Curatorial Statement for Labor: Motherhood & Art in 2020

In Labor: Motherhood & Art In 2020 we aim to expand upon and enrich the many urgent conversations surrounding motherhood in this complicated socio-political climate. Through video, painting, installation, performance, sculpture, film and photographic works from a diverse group of over twenty intergenerational artists, we explore themes of empowerment, empathy, intimacy, selflessness, vulnerability, loss, failure, anxiety, and choice. Labor confronts and challenges historic and contemporary ways mothers and mothering have been represented in both art and popular culture.

Many of the artists in Labor openly address the choice of becoming mothers, initiating crucial conversations in the arts regarding childlessness and the invisibility of parenting, and reproductive choice, while looking to their own mothers’ lives for insight into the mercurial experience of mothering. Many of the works reframe motherhood within the context of artistic practice, using it as a source of inspiration, creation and collaboration. Other works speak to motherhood as a political act which seeks institutional support in sparking diversity, equality in compensation and recognition.   

This exhibition strives to create a space of inclusivity and support that offers opportunities not only for internationally-celebrated artists, but also for the regional community, through local programming and the exhibition of work by New Mexico-based artists that speak to their own experiences surrounding motherhood.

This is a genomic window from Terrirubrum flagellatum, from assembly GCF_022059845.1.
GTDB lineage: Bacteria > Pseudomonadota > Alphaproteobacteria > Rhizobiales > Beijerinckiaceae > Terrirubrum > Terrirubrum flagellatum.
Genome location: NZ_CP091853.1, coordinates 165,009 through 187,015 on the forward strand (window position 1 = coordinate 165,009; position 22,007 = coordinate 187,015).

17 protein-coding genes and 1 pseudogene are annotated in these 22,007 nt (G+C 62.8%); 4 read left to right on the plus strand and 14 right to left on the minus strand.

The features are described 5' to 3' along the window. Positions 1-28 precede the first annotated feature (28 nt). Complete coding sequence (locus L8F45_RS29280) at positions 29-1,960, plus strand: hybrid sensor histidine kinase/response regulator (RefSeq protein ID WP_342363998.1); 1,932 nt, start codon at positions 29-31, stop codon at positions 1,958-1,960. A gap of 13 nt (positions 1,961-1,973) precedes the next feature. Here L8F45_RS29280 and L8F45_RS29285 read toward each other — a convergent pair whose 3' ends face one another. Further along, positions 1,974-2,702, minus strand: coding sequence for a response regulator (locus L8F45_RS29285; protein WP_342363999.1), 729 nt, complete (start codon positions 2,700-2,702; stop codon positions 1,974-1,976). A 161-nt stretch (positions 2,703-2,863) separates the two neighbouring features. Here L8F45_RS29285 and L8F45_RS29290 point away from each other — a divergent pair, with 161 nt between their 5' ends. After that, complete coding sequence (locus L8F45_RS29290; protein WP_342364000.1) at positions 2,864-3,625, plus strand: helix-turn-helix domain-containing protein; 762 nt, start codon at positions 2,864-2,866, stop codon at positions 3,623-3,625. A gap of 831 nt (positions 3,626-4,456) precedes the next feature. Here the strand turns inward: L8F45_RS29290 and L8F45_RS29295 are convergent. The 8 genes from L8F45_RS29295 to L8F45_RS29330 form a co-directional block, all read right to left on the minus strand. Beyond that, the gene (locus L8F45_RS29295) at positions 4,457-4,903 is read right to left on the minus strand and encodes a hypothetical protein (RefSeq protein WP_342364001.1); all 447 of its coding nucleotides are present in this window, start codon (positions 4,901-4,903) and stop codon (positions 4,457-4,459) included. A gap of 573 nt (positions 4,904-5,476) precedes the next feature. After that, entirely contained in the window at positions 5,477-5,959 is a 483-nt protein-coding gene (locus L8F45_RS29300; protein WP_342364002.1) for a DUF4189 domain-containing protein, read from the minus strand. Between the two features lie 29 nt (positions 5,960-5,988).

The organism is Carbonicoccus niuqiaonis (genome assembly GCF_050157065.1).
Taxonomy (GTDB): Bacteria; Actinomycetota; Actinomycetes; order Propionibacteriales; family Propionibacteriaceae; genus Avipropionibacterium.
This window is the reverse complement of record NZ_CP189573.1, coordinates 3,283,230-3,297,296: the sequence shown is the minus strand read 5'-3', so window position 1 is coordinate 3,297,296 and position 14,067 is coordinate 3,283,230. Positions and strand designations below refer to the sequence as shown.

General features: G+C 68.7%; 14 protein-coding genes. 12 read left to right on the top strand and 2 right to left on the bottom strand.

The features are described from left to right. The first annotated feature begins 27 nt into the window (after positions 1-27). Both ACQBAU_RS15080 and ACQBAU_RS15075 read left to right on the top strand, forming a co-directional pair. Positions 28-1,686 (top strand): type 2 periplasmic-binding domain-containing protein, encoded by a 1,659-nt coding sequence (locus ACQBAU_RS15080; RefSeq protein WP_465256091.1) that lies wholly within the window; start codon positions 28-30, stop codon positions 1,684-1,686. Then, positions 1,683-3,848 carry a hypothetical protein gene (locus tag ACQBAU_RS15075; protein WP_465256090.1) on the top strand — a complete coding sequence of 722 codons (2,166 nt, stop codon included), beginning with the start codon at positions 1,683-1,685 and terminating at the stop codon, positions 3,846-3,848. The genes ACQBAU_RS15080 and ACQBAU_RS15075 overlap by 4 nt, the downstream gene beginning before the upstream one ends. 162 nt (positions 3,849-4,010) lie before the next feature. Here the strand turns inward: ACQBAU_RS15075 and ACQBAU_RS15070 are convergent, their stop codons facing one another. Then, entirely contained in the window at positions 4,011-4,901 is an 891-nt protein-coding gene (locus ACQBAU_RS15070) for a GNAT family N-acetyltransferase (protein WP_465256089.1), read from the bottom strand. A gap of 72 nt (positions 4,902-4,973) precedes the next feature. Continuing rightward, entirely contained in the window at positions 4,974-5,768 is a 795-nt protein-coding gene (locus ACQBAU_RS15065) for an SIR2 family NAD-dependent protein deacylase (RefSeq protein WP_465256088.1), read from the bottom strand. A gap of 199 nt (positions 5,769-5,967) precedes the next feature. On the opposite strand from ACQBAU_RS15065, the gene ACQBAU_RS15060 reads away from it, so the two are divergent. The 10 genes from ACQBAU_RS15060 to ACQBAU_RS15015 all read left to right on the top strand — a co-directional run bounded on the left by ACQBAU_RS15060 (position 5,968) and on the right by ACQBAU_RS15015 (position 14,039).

The exhibition begins with artist Mary Kelly’s work Antepartum, a 1973 prologue to her famous Post-Partum Document, which validated the research of maternity and motherhood in the field of contemporary art. These seminal works began a forty year-long discussion of the roles institutions play in exposing or hiding artworks addressing womens’ dual labor as artists and mothers. Our hope is that by providing a glimpse into the past, present and future perspectives of women artists redefining the field, we foster an expanded forum for conversations on motherhood to take place within the educational environment of NMSU and for all members of this community to question what it means to support artists and mothers in 2020.

-Co-curators Laurel Nakadate and Marisa Sage